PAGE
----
Launched on July 10, 1962, Telstar 1, developed by the American Telephone and Telegraph Company (AT&T), was the world's first active communications satellite. AT&T used the satellite to test basic features of communications via space.
Soon after launch, Telstar enabled the first transatlantic television transmission, linking the United States and France. In November 1962, Telstar's electronics became compromised through exposure to Van Allen Belt radiation, resulting in the satellite's deactivation in February 1963.
Telstar was one of the most significant communications satellites of the early space age. It raised an important policy question: Should communications satellites be operated and controlled by private corporations or under government auspices? The United States chose government direction and created two new institutions, COMSAT and INTELSAT, to develop satellite communcations, an arrangement that lasted for more than two decades.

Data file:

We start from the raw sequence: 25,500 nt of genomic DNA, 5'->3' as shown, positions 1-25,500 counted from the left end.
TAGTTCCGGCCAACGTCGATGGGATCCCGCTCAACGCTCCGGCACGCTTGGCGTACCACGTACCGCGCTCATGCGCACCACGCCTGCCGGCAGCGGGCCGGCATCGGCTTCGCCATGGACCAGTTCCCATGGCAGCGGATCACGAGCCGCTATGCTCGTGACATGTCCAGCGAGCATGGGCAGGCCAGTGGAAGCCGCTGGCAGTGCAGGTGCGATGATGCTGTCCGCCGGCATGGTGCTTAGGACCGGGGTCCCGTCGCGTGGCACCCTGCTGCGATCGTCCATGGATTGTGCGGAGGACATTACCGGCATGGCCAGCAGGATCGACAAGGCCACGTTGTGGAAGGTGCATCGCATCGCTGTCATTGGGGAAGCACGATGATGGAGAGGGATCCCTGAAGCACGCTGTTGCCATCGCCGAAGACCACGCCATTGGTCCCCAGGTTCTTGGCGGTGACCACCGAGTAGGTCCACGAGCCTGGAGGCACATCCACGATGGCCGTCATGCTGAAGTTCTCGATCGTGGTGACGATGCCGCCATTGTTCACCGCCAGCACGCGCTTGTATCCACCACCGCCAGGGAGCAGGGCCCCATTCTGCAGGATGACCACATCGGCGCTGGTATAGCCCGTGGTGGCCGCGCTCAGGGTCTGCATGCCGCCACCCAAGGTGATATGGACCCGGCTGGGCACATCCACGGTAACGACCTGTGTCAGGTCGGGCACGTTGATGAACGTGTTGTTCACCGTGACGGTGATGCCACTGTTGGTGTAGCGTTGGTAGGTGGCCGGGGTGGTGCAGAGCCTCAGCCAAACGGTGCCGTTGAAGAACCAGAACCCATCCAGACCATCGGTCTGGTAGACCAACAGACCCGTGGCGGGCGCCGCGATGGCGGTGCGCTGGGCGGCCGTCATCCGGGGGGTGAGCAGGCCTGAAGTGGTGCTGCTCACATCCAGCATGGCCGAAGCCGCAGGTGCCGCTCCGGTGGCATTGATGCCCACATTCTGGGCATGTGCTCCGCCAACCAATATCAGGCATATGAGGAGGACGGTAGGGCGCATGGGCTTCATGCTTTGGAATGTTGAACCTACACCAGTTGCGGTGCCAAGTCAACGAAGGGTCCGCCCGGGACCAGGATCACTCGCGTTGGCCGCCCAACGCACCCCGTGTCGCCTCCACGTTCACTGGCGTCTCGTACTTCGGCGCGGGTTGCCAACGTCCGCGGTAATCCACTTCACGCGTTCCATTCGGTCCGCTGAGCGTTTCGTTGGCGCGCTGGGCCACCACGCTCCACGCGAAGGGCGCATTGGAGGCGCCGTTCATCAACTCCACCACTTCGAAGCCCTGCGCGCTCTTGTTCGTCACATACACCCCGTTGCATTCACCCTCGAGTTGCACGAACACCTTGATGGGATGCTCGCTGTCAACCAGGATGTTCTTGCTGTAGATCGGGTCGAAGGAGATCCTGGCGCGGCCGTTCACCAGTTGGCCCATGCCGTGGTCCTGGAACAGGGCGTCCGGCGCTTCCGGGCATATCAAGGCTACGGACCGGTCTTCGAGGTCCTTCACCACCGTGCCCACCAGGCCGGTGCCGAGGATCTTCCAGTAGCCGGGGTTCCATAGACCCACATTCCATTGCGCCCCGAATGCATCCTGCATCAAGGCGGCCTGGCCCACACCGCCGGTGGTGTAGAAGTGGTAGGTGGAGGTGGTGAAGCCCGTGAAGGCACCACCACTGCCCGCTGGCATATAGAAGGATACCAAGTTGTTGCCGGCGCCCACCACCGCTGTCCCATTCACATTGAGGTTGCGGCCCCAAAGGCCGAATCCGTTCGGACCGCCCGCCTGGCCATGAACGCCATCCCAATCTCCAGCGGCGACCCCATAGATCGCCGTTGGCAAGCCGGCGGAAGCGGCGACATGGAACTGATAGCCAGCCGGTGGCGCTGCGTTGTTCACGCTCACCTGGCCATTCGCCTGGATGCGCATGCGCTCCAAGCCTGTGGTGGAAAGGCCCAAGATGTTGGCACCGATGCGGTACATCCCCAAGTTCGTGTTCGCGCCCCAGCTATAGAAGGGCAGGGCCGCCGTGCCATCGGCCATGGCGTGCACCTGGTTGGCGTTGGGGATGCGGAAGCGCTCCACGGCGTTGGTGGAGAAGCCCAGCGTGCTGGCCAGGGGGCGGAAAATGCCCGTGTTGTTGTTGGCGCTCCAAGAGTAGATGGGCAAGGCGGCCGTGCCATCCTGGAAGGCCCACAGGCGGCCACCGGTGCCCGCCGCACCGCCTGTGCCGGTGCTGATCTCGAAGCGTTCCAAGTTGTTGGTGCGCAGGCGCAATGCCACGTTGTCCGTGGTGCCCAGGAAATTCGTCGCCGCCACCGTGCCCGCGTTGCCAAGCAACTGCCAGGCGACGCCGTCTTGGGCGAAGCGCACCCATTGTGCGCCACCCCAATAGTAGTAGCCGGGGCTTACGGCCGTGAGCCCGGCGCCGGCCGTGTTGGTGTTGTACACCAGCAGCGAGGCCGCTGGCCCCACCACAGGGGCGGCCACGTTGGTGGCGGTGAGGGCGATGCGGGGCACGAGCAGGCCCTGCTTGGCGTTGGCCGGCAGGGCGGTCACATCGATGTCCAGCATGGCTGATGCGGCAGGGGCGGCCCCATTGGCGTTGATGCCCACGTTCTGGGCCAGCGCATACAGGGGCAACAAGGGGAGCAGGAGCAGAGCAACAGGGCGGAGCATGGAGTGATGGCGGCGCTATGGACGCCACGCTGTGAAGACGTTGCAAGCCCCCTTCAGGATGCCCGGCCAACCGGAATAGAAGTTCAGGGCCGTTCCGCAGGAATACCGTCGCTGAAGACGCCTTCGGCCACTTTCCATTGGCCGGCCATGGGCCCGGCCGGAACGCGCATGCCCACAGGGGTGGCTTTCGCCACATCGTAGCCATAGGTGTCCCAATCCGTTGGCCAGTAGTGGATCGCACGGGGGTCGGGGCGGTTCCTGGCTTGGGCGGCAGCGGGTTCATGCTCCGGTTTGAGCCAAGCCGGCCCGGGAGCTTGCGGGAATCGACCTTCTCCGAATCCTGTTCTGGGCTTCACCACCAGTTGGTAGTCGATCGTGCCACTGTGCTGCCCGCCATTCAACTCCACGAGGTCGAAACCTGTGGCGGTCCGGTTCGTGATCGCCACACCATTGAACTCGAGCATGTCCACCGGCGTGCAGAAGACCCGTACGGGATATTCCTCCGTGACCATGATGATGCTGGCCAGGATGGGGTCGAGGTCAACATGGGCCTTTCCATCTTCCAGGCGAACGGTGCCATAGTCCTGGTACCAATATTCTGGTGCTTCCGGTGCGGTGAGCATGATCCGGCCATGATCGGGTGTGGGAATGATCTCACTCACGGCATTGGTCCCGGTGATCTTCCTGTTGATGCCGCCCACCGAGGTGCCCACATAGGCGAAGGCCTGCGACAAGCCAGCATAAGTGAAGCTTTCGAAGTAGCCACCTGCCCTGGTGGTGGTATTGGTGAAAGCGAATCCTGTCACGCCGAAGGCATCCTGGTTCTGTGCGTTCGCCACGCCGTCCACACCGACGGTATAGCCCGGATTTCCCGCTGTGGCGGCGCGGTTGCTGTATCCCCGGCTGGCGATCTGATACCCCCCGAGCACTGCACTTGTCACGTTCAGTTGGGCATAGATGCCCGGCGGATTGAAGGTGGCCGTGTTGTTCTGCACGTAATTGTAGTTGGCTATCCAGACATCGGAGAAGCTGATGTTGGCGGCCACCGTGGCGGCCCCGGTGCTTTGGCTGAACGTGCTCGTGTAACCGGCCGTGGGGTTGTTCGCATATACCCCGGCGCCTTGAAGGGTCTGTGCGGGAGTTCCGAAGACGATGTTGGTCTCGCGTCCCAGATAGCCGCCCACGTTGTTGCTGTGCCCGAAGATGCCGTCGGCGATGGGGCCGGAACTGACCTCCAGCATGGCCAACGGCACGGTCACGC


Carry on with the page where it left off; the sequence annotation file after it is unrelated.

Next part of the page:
This Telstar is a backup spacecraft to Telstar 1 and 2 (launched respectively in 1962 and 1963), transferred from the National Museum of American History to the Museum in 2006.
Overall (Crate base): 111.8 × 111.8 × 55cm (3 ft. 8 in. × 3 ft. 8 in. × 1 ft. 9 5/8 in.)
3-D (Cylindrical base mounting - diameter of center cylinder): 23.7cm (9 5/16 in.)
3-D (Cylindrical base mounting - diameter of outer collar): 26.7cm (10 1/2 in.)
3-D (Cylindrical base mounting - L-shaped projection): 1.9cm (3/4 in.)
Satellite: Aluminum alloy, ferrous alloy, glass, silicon, magnesium alloy, nylon, paint, copper alloy, gold plating, silver plating, laminated labels, nickel-cadmium battery, polyethylene, and zinc chromate
Base: Rubber, wood, ferrous alloy, plastic, aluminum alloy, and cadmium plating